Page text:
3 Tips for Building Digital PR Agency

When it comes to describing their digital media capabilities, many PR agency owners and managers are cocktail-party compliant. They talk about using Facebook or Twitter in their campaigns, content marketing or new blogs. Does that make the agencies digital?

“They’re not truly digital in the best sense of the term,” said Don Bates, senior counselor, digital and new technology, at Gould+Partners and clinical assistant professor in New York University’s graduate program in public relations and corporate communication.

Below, Bates provides three tips on how to morph into a digital PR agency that executes high-end digital programs and strategies for a more lucrative list of clients.

Where is your agency on the digital spectrum?
Where is your agency on the digital spectrum?

1. Define what it means to be a digital agency. As digital communication moves more quickly toward the core of strategic PR and marketing delivery, simply creating “stream-based” content is no longer enough. “Agencies have to be more than generalists when it comes to digital media content,” Bates said. “They have to provide specialized digital services developed and directed by staff who know how to think through and create campaigns with advanced SEO and that have strong possibilities of going viral.” He added, “If you’re going to call yourself a digital agency, people looking at your agency expect that email, video, social media, data analytics, content marketing, and the latest digital technologies permeate the agency’s work and not be in isolated silos.”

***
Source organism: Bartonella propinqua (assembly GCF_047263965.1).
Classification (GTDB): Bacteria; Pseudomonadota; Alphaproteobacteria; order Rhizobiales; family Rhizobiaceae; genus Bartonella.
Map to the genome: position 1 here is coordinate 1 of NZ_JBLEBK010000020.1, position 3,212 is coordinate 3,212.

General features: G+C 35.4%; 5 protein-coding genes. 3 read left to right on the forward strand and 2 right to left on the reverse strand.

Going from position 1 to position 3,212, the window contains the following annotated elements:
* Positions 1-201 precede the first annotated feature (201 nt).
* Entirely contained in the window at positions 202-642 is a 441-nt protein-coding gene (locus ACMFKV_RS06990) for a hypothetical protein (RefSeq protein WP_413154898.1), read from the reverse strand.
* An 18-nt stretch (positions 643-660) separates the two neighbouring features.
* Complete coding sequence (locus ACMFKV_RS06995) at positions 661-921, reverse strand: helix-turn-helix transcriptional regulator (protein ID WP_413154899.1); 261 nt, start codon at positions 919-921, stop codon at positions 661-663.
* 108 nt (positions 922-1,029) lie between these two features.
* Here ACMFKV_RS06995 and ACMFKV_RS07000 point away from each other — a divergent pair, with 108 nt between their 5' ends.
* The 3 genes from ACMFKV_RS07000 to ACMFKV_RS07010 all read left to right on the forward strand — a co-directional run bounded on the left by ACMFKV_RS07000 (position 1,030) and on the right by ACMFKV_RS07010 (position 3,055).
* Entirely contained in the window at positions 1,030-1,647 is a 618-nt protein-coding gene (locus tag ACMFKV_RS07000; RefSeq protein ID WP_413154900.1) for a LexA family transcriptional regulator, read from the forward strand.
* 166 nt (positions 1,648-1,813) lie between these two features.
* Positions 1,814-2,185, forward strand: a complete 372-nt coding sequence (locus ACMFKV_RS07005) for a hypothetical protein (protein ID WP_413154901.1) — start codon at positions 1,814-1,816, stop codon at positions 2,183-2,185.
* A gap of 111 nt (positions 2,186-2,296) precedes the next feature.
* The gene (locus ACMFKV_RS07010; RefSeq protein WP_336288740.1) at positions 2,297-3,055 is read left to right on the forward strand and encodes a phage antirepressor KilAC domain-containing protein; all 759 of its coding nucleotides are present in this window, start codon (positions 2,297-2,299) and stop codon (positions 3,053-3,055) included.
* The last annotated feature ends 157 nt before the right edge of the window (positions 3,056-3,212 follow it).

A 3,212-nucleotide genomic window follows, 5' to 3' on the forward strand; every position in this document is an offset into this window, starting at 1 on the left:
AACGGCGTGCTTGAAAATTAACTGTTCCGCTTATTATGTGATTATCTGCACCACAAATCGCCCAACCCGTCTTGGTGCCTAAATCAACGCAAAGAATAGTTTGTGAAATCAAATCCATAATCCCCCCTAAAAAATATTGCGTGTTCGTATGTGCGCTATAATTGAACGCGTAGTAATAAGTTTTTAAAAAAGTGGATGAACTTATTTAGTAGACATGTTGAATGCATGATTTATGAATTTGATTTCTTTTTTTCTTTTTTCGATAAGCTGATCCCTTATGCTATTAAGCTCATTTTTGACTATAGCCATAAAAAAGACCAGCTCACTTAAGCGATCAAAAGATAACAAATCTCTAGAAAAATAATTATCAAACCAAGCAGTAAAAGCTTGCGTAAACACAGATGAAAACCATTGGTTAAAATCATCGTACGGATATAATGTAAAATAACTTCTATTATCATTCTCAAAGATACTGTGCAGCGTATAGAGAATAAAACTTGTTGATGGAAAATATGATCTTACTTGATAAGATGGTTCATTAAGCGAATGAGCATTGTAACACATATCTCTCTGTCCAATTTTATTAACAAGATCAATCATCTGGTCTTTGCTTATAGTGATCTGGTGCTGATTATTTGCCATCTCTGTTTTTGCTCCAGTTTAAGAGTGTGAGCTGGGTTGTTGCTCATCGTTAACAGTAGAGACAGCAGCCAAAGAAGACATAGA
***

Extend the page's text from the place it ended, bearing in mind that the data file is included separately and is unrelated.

2. Develop strong PR leadership to drive digital delivery. The onus is on PR, marketing and ad agency owners to hire digital-savvy engineers and technicians who can teach digital PR teams how to use the latest technology to drive their digital practice. “This goes beyond basic publicity and digital delivery,” Bates said. “It involves more sophisticated use of earned and paid media; more strategically packaged blogs, podcasts, audio and video; more in-depth, data-defined analytics; more immediate action via the latest digital technology; and a more refined interest in and eye for seeing what’s on the horizon technologically that must be integrated without delay.”

3. Build or buy? Many PR agencies have made key investments into digital PR and are able to build on this foundation. However, PR agencies that don’t have a deep reservoir of digital talent and services may have to buy or bolt on the necessary assets, especially since the learning curve to become truly digital on one’s own is pretty steep in most instances, according to Bates. “In like fashion, many digitally strong marketing and ad agencies may need to partner with PR or marketing agencies because they have knowledge and experience they desperately need to go beyond digital-only delivery,” he said. “There are two $64,000 questions: Where do we want to be digitally when we grow up, and what do we have to do now to move or start moving in that direction with as little delay as possible?”

What would you add to the list?

3 thoughts on “3 Tips for Building Digital PR Agency

  1. Excellent article, Don. The one option you didn’t mention to move up from traditional PR only to digital and traditional is to merge with an integrated or digital marketing agency. That’s a viable course of action for smaller PR agencies, and one that I took. Now, as part of Didit, Bridge Global Strategies can offer all of what you described above, in addition to providing strategic communications planning and guidance and traditional PR services.

  2. Thanks Lucy. You’re absolutely correct. thats what I meant by partnering, but I should have made that clearer as you suggest. You said it as well as it could be said. I will likely use your example in a future blog or discussion. I hope you don’t mind. I wish you continued success as part of the merger. You Didit good as they know say in New York City.

    1. My phone keyboard chops are a little challenged. I meant, You Didit good as they now say in New York City, although “know/say” might have worked.

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